7 minute read 28 Oct 2021
green building

What happens when buildings own and manage themselves?

By EY Switzerland

Multidisciplinary professional services organization

7 minute read 28 Oct 2021

While it may sound fantastical, self-owned and -operated buildings are on the horizon. Construction companies need to prepare today.

In brief
  • Blockchain and smart contracts make it possible for buildings to be self-owned and self-managed through decentralized autonomous organizations (DAOs).
  • Enormous opportunities exist for first-movers to develop new products, services and business models that leverage blockchain enabled DAOs. 
  • Construction companies that choose to wait-and-see approach will find startups and new entrants eagerly stepping in to capture untapped advantages.

Imagine living or working in a building that no one owns — not you or a real estate company or a financial institution — and that manages itself autonomously. This type of construct may sound like it’s been ripped from the storyline of a futuristic science-fiction film. However, technology is catching up with imagination. With global real estate markets booming and housing affordability rapidly eroding, the idea of reimagining ownership structures and operation in a digitalized housing market may sound overwhelmingly enticing to many people. This is especially true for young Millennial and Generation Z populations who place greater emphasis on experiences and services than ownership and are more comfortable embracing evolutions in technology.

Despite its fantastical nature, parts of computer code-owned and self-managed real estate could become reality sooner than many may expect. To explain the notion of autonomous buildings, which could be just the first step to self-owned or computer code-owned real estate, and their impact on the construction industry, we spoke with Martin Ceccon, Head of EY-Parthenon Strategy in Switzerland.

Where did the idea of self-owned, autonomous buildings originate?

It’s a concept that Swiss science and technology university, ETH Zurich, has been exploring with key industry collaborators, including EY-Parthenon. The project, called “no1s1” (no one’s one) was conceived by Zurich-based thinktank Dezentrum. No1s1 seeks to disrupt one of the largest markets and catapult real estate into the digital future by eliminating barriers and intermediaries, while democratizing ownership structures so that everyone can participate. At its heart, the project is about rethinking and rebuilding property ownership structures and services from the ground up and EY-Parthenon is excited to be a part of it.

What prompted the interest of EY-Parthenon in partnering with ETH Zurich on this project?

Since the Great Financial Crisis in 2008, where complex financial instruments tied to real estate created a global economic catastrophe, calls to make real estate ownership more accessible to more people have grown louder. Simultaneously, new instruments have sprouted up to spur more investment in real estate, which, in part, has led to a global housing boom that increasingly is putting housing affordability out of reach for many.

In exploring this notion of digital and sustainable real estate, we looked at how technology —blockchain in particular —could make it possible for buildings to be self-owned and self-managed through an emerging model known as a decentralized autonomous organization (DAO), or in the context of real estate, decentralized autonomous spaces (DASs).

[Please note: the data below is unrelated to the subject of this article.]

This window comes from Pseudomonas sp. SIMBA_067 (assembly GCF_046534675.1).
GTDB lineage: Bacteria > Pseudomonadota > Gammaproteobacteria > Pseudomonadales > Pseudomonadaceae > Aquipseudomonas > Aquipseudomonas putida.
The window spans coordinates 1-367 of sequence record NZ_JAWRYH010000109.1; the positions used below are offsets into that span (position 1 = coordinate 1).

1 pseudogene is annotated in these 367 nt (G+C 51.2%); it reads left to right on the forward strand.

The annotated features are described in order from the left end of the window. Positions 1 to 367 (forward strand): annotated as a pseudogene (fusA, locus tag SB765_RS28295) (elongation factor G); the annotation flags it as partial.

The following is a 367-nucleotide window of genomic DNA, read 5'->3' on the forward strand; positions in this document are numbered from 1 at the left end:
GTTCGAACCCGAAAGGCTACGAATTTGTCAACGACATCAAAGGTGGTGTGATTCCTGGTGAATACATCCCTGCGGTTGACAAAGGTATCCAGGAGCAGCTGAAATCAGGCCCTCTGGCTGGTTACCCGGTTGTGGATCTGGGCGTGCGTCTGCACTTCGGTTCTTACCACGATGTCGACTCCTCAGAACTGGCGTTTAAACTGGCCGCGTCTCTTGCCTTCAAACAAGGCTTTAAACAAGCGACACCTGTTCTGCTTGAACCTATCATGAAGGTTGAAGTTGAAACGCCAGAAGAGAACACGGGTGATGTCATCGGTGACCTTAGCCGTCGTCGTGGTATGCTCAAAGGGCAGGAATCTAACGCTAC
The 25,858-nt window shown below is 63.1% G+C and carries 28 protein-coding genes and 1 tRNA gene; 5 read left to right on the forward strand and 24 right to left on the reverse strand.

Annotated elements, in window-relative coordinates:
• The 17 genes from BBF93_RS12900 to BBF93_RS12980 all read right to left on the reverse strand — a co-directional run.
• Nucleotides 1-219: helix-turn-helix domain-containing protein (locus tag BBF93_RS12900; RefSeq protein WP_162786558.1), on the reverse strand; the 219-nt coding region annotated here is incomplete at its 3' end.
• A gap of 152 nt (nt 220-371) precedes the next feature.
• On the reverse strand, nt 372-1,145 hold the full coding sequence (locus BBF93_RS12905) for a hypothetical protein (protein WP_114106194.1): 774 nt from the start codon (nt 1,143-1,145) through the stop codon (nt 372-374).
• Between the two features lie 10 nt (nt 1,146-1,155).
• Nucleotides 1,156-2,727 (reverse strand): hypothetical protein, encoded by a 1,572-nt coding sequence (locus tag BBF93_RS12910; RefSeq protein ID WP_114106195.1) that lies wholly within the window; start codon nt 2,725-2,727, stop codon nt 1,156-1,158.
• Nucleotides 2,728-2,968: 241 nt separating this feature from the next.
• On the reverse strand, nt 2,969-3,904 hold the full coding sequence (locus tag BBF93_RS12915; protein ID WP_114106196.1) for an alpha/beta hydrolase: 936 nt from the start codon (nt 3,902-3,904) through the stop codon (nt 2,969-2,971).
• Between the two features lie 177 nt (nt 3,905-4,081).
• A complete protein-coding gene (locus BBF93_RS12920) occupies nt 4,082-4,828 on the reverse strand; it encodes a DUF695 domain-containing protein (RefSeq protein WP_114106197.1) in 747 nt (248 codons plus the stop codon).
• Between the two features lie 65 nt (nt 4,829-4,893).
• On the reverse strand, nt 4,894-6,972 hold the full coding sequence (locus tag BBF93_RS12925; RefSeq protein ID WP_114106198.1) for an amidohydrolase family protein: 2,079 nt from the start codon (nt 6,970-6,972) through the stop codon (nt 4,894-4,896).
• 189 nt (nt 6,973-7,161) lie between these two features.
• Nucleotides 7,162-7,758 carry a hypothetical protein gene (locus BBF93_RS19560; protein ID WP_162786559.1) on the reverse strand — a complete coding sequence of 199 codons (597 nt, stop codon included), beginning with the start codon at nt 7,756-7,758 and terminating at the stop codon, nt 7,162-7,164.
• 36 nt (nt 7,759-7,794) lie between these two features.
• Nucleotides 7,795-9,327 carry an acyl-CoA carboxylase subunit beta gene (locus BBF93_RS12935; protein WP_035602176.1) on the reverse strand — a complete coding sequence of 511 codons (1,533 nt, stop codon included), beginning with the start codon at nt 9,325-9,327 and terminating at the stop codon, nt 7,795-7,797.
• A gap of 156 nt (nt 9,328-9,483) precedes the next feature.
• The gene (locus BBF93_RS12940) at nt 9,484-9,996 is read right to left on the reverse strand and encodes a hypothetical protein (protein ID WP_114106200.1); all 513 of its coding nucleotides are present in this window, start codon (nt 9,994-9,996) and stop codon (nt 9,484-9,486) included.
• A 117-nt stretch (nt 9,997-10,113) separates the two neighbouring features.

Have a closer look at the no1s1 project and watch the video here

«If the future of the built environment is digital, blockchain offers us the opportunity to design new organizational structures that can manage and govern this digital future.» – Daniel Hall, Assistant Professor, Innovation and Industrial Construction, Department of Civil, Environmental and Geometric Engineering, ETH Zurich

What is a DAO and how does it work?

Great question. A DAO is an organizational structure that is represented by rules that are encoded into smart contracts on a blockchain. These smart contracts are fully transparent and controlled by the shareholders in the DAO. Smart contracts define the business logic, while the underlying blockchain acts as a secure digital ledger, enforcing the consensus rules and tracking all interactions in an immutable way.

As computer code-based organizations that are programed to own, build, manage and maintain physical assets, DASs — a specific form of DAOs in the context of real estate — facilitate all aspects from building design to facility management and financial transactions through smart contracts, again leveraging the power of blockchain technology.  Humans are still initially involved in the development and programming of the processes implemented in the smart contracts, but after deployment, humans step out, leaving technology to do the work, including the decision-making.

«Blockchain and the Internet of Things will allow objects to participate in our economy. No1s1 explores this with a tangible prototype that many can relate: a self-owning house.» Jens Hunhevicz, PhD Candidate, Scientific Research Assistant and Chair of Innovative and Industrial Construction, Department of Civil, Environmental and Geometric Engineering, ETH Zurich

What would this mean for companies in or related to the construction industry?

I think this is an outermost example of what technology makes possible for construction and the real estate sector. It opens up enormous opportunities for new products, services and business models that leverage blockchain enabled DAOs. Ecosystem participants such as architects, engineers, contractors, building suppliers, facility managers would interact with and be hired by a computer program. The base for interactions would be clear computer-encoded rules in the form of smart contracts, with the exact business requirements suppliers need to meet, including specifications on time, quality, cost and sustainability. Because human-computer interactions such as these are still in their infancy, the exact implications for regulators and industry participants have yet to be explored.